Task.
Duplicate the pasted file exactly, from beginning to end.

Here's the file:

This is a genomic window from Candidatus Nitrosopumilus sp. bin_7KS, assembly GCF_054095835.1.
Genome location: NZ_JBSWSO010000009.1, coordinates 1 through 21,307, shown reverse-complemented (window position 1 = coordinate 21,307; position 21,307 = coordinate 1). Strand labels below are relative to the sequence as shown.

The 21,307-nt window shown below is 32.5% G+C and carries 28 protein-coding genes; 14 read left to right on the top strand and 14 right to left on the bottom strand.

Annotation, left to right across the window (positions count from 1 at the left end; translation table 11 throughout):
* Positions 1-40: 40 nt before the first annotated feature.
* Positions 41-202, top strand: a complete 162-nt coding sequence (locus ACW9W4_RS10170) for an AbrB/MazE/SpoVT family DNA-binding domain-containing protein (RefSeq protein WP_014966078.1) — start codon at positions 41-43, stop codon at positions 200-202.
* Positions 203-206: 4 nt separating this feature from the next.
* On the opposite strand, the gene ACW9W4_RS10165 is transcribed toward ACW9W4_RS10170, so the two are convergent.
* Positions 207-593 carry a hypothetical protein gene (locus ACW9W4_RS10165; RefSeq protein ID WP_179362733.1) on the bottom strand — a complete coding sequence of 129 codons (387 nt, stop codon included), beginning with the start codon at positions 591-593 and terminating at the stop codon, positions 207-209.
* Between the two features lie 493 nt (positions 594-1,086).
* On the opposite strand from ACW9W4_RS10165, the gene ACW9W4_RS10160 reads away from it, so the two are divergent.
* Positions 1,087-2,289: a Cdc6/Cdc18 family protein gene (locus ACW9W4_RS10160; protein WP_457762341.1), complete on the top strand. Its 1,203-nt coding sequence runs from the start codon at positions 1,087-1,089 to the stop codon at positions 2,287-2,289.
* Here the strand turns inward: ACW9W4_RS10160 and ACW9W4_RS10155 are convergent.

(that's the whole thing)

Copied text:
This is a genomic window from Candidatus Nitrosopumilus sp. bin_7KS, assembly GCF_054095835.1.
Genome location: NZ_JBSWSO010000009.1, coordinates 1 through 21,307, shown reverse-complemented (window position 1 = coordinate 21,307; position 21,307 = coordinate 1). Strand labels below are relative to the sequence as shown.

The 21,307-nt window shown below is 32.5% G+C and carries 28 protein-coding genes; 14 read left to right on the top strand and 14 right to left on the bottom strand.

Annotation, left to right across the window (positions count from 1 at the left end; translation table 11 throughout):
* Positions 1-40: 40 nt before the first annotated feature.
* Positions 41-202, top strand: a complete 162-nt coding sequence (locus ACW9W4_RS10170) for an AbrB/MazE/SpoVT family DNA-binding domain-containing protein (RefSeq protein WP_014966078.1) — start codon at positions 41-43, stop codon at positions 200-202.
* Positions 203-206: 4 nt separating this feature from the next.
* On the opposite strand, the gene ACW9W4_RS10165 is transcribed toward ACW9W4_RS10170, so the two are convergent.
* Positions 207-593 carry a hypothetical protein gene (locus ACW9W4_RS10165; RefSeq protein ID WP_179362733.1) on the bottom strand — a complete coding sequence of 129 codons (387 nt, stop codon included), beginning with the start codon at positions 591-593 and terminating at the stop codon, positions 207-209.
* Between the two features lie 493 nt (positions 594-1,086).
* On the opposite strand from ACW9W4_RS10165, the gene ACW9W4_RS10160 reads away from it, so the two are divergent.
* Positions 1,087-2,289: a Cdc6/Cdc18 family protein gene (locus ACW9W4_RS10160; protein WP_457762341.1), complete on the top strand. Its 1,203-nt coding sequence runs from the start codon at positions 1,087-1,089 to the stop codon at positions 2,287-2,289.
* Here the strand turns inward: ACW9W4_RS10160 and ACW9W4_RS10155 are convergent.